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Eur J Contracept Reprod Health Care. 2018 Feb;23(1):1-11. doi: 10.1080/13625187.2017.1423284. Epub 2018 Jan 22.

Male perception about the inconveniences associated with monthly bleeding for their partner - an international survey.

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a Department of Obstetrics and Gynaecology , Araba University Hospital , Vitoria-Gasteiz , Spain.
b Department of Obstetrics and Gynaecology , Infanta Sofia University Hospital , Madrid , Spain.
c Department of Clinical, Surgical, Diagnostic and Paediatric Sciences, Research Centre for Reproductive Medicine, Gynaecological Endocrinology and Menopause, IRCCS San Matteo Polyclinic , University of Pavia , Pavia , Italy.
d Department of Obstetrics and Gynaecology , Erasme Hospital, Université Libre de Bruxelles , Brussels , Belgium.
e Gynmed Family Planning Clinic , Vienna , Austria.
f Department of Women's and Children's Health , Karolinska Institute , Stockholm , Sweden.
g Department of General Gynaecology and Gynaecological Oncology , Medical University of Vienna , Vienna , Austria.
h Department of Obstetrics and Gynaecology , APHP Tenon Hospital, Pierre and Marie Curie University , Paris , France.



To assess men's perceptions about monthly bleeding and associated inconveniences for their partner, as well as men's attitudes regarding the desired menstruation frequency for their partner and knowledge about hormonal contraceptives.


A 15 min quantitative online survey was conducted among 5044 men aged 18-45 years, who had been in a relationship for more than 6 months, across 13 European countries (Austria, Belgium, Czech Republic, France, Germany, Hungary, Italy, Latvia, The Netherlands, Poland, Portugal, Spain and Switzerland). Responses were compared to those obtained in a similar study among European women.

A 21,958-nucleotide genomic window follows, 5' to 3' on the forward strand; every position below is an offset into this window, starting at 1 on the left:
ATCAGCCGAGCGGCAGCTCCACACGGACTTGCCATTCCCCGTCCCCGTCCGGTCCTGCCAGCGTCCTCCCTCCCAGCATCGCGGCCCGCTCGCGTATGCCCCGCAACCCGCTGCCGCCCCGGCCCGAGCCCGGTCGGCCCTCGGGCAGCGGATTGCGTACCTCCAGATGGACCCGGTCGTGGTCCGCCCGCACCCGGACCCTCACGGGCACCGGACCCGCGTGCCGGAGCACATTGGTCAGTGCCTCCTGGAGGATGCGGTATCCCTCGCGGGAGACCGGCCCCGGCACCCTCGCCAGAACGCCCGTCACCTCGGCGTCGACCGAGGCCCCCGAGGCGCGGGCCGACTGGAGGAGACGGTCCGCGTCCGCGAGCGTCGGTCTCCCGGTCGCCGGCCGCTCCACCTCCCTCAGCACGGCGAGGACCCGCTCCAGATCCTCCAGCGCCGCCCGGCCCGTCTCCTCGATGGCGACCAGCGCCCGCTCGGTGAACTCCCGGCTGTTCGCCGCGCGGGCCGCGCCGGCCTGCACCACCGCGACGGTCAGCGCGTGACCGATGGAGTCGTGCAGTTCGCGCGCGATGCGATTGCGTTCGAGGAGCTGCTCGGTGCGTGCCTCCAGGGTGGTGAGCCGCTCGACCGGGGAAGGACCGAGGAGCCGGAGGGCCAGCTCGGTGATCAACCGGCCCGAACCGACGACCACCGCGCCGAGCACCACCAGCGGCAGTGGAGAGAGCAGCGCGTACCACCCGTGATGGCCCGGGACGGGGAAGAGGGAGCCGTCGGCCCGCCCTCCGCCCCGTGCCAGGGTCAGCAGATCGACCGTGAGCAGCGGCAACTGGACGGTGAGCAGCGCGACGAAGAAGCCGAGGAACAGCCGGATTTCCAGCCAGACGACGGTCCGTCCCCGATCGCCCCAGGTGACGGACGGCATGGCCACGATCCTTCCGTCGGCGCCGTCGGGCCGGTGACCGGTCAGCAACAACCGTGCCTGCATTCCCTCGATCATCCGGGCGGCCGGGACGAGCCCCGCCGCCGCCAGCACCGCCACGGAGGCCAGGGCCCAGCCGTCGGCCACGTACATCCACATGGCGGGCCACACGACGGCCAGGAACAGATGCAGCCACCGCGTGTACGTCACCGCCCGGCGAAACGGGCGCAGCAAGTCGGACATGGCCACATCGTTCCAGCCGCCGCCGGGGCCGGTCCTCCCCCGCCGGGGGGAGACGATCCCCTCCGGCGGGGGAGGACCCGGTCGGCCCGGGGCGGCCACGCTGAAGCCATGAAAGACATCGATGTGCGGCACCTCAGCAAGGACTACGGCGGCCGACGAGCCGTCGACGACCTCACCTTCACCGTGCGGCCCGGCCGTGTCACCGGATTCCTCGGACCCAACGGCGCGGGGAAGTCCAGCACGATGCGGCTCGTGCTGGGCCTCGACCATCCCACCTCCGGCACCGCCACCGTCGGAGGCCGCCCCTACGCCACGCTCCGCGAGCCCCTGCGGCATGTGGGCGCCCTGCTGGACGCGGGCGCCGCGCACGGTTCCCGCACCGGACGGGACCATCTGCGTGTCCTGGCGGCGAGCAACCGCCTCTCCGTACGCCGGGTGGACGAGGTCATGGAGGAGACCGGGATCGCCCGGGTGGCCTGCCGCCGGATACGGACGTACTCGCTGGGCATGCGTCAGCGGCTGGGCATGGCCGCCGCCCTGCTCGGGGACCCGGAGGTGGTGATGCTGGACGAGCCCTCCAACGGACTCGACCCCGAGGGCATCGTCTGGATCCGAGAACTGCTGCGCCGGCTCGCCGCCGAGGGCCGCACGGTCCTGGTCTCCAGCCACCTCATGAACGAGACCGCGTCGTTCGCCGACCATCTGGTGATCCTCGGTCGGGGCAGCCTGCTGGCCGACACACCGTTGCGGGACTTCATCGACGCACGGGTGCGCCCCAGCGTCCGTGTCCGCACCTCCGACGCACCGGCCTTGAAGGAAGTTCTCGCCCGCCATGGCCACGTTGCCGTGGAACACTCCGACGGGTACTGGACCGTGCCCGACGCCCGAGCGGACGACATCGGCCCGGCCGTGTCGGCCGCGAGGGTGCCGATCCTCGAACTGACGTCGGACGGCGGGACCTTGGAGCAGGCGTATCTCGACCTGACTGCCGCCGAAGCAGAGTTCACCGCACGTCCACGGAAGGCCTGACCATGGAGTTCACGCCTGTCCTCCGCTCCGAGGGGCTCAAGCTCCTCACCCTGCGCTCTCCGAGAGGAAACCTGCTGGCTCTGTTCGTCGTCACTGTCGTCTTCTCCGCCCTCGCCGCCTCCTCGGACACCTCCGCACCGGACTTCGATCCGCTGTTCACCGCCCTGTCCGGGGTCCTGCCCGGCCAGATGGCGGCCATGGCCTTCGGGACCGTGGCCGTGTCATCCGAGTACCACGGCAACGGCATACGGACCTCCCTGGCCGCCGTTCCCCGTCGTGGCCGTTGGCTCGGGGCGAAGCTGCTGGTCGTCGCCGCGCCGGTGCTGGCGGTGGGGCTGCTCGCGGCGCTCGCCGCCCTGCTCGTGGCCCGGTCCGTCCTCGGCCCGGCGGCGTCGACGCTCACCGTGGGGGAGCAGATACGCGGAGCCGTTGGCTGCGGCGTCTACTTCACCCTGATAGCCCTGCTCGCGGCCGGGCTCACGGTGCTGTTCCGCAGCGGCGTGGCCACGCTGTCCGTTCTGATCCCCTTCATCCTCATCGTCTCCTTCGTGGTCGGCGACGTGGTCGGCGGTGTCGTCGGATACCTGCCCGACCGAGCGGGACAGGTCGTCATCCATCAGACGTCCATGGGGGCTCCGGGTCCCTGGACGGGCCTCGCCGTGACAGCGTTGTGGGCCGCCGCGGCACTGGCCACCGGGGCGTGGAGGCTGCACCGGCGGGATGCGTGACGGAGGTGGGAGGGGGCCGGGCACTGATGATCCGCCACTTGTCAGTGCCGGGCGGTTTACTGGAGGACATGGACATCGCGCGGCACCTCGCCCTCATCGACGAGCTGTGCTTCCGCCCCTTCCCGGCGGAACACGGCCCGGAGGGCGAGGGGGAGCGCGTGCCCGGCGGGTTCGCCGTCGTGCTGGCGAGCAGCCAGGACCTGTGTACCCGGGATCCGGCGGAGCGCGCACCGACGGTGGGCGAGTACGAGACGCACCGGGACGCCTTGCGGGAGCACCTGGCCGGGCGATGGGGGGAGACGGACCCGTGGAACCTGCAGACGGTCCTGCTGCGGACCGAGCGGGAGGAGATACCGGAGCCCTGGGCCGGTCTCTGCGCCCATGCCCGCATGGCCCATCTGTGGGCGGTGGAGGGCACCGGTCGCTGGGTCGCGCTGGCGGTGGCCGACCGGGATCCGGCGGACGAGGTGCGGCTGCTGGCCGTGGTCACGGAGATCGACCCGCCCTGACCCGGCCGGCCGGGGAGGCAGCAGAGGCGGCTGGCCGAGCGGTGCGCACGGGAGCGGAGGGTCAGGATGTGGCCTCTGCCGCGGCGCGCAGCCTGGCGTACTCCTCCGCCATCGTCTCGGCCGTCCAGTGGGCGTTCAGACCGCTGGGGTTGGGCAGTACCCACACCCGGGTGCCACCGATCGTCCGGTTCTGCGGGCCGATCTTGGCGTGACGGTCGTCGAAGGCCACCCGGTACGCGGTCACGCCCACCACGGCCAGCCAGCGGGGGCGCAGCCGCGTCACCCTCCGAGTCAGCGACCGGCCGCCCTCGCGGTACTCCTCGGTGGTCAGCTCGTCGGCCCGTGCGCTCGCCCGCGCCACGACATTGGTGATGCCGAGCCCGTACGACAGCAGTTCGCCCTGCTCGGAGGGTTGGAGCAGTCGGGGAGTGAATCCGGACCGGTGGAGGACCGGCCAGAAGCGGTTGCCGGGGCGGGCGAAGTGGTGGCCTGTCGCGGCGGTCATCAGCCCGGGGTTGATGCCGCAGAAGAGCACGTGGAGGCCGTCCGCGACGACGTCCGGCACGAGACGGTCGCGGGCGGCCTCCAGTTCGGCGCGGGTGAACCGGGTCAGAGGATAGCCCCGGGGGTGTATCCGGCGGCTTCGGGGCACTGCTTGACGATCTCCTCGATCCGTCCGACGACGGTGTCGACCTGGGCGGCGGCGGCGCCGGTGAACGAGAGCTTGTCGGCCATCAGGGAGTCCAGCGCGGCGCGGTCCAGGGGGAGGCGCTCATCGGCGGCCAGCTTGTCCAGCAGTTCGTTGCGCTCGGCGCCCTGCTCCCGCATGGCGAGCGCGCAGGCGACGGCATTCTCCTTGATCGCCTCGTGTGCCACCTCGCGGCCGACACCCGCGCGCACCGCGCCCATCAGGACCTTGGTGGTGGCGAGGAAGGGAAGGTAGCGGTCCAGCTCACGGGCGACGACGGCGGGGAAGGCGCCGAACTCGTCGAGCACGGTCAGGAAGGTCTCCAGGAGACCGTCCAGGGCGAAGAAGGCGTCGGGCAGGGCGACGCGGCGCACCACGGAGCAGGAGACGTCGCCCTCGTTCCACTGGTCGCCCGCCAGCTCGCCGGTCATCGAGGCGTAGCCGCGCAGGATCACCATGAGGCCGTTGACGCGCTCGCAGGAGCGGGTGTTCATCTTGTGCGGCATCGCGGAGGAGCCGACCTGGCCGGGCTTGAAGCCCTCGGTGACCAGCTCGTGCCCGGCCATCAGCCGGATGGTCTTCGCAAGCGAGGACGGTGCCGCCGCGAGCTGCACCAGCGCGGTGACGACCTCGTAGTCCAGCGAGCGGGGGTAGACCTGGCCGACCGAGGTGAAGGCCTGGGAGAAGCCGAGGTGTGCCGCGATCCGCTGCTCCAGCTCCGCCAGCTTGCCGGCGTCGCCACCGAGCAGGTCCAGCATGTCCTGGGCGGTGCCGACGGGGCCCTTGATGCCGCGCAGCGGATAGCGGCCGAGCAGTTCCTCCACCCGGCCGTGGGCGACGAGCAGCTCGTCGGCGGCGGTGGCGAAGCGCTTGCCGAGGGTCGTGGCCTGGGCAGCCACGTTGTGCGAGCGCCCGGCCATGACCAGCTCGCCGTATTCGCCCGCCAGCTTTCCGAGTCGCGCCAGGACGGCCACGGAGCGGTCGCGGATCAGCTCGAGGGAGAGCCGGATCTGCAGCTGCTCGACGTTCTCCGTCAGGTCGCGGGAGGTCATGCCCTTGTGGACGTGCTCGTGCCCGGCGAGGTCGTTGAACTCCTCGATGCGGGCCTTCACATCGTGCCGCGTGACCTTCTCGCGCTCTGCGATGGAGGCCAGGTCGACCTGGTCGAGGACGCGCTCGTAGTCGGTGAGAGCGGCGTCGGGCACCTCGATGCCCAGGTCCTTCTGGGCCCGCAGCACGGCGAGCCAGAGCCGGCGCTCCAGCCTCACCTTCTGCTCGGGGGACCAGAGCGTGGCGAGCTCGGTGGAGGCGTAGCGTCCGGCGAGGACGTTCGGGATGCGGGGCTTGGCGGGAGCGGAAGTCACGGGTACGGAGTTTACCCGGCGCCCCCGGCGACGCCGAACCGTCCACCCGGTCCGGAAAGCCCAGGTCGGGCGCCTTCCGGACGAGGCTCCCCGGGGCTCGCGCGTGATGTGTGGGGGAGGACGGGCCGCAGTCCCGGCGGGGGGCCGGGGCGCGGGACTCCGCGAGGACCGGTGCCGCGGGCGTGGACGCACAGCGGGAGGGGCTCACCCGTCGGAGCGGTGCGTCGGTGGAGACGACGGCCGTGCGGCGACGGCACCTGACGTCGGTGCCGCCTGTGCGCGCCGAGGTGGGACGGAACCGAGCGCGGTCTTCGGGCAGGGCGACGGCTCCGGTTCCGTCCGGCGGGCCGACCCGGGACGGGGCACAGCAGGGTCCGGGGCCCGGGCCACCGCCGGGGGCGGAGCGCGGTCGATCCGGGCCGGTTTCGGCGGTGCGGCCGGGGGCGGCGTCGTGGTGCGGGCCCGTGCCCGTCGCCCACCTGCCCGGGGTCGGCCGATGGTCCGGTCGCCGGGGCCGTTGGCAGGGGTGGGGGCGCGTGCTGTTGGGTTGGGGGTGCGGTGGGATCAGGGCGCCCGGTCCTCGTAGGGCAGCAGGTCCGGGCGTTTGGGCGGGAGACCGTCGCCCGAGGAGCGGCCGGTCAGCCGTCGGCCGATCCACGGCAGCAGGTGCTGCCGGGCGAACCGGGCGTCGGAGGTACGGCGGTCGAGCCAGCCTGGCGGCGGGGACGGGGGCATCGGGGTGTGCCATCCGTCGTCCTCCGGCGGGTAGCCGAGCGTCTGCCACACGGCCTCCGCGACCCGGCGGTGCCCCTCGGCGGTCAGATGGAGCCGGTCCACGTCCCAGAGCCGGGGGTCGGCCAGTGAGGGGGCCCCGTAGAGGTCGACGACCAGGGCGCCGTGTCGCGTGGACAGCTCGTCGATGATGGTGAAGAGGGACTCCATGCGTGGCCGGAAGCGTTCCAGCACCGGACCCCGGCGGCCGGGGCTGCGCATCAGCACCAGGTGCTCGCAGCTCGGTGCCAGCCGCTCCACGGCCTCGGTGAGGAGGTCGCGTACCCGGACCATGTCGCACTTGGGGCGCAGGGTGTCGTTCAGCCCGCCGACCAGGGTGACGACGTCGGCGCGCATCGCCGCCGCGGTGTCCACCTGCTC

Most men perceived that their partner considered her menstrual flow as moderate, lasting an average of 5.2 d, slightly longer than previously reported by women. Almost all men reported that their partners experience menstruation-related symptoms. However, prevalence of mood-related symptoms was perceived to be more frequent and physical symptoms less frequent, relative to women's self-reported symptoms. Given the option, 71% of men would choose longer intervals between their partner's periods. Maintaining the couple's sex life, social life and relationship quality were key factors cited in their preference. Overall, 42% of respondents stated that women taking hormonal contraceptives needed to have monthly periods.


Men's perception regarding their partner's periods was generally consistent with that previously reported by women. Most men would prefer less frequent bleeding episodes for their partners. Although, the present data suggest that couples are discussing periods, knowledge about contraception could be improved. Health care professionals should intensify counselling to better inform both partners about their contraceptive options.


Contraception; knowledge; male; menstrual symptoms; menstruation; preferences

[Indexed for MEDLINE]

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